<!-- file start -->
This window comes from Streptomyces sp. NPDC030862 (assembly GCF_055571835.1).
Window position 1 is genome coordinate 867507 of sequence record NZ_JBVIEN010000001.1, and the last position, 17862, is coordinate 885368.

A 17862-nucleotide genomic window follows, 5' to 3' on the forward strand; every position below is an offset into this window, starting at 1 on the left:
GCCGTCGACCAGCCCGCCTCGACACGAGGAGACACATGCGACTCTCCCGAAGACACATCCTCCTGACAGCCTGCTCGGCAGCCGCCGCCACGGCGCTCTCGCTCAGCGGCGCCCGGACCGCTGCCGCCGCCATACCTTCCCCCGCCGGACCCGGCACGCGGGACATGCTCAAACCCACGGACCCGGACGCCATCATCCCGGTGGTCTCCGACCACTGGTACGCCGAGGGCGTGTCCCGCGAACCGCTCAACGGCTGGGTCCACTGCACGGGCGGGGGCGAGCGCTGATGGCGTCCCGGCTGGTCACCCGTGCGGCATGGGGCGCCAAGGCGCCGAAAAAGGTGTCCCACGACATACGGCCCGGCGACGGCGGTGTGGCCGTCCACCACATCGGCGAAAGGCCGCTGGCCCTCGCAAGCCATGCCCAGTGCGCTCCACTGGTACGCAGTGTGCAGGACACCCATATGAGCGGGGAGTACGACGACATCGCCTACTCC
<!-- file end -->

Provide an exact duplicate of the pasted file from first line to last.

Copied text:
This window comes from Streptomyces sp. NPDC030862 (assembly GCF_055571835.1).
Window position 1 is genome coordinate 867507 of sequence record NZ_JBVIEN010000001.1, and the last position, 17862, is coordinate 885368.

A 17862-nucleotide genomic window follows, 5' to 3' on the forward strand; every position below is an offset into this window, starting at 1 on the left:
GCCGTCGACCAGCCCGCCTCGACACGAGGAGACACATGCGACTCTCCCGAAGACACATCCTCCTGACAGCCTGCTCGGCAGCCGCCGCCACGGCGCTCTCGCTCAGCGGCGCCCGGACCGCTGCCGCCGCCATACCTTCCCCCGCCGGACCCGGCACGCGGGACATGCTCAAACCCACGGACCCGGACGCCATCATCCCGGTGGTCTCCGACCACTGGTACGCCGAGGGCGTGTCCCGCGAACCGCTCAACGGCTGGGTCCACTGCACGGGCGGGGGCGAGCGCTGATGGCGTCCCGGCTGGTCACCCGTGCGGCATGGGGCGCCAAGGCGCCGAAAAAGGTGTCCCACGACATACGGCCCGGCGACGGCGGTGTGGCCGTCCACCACATCGGCGAAAGGCCGCTGGCCCTCGCAAGCCATGCCCAGTGCGCTCCACTGGTACGCAGTGTGCAGGACACCCATATGAGCGGGGAGTACGACGACATCGCCTACTCC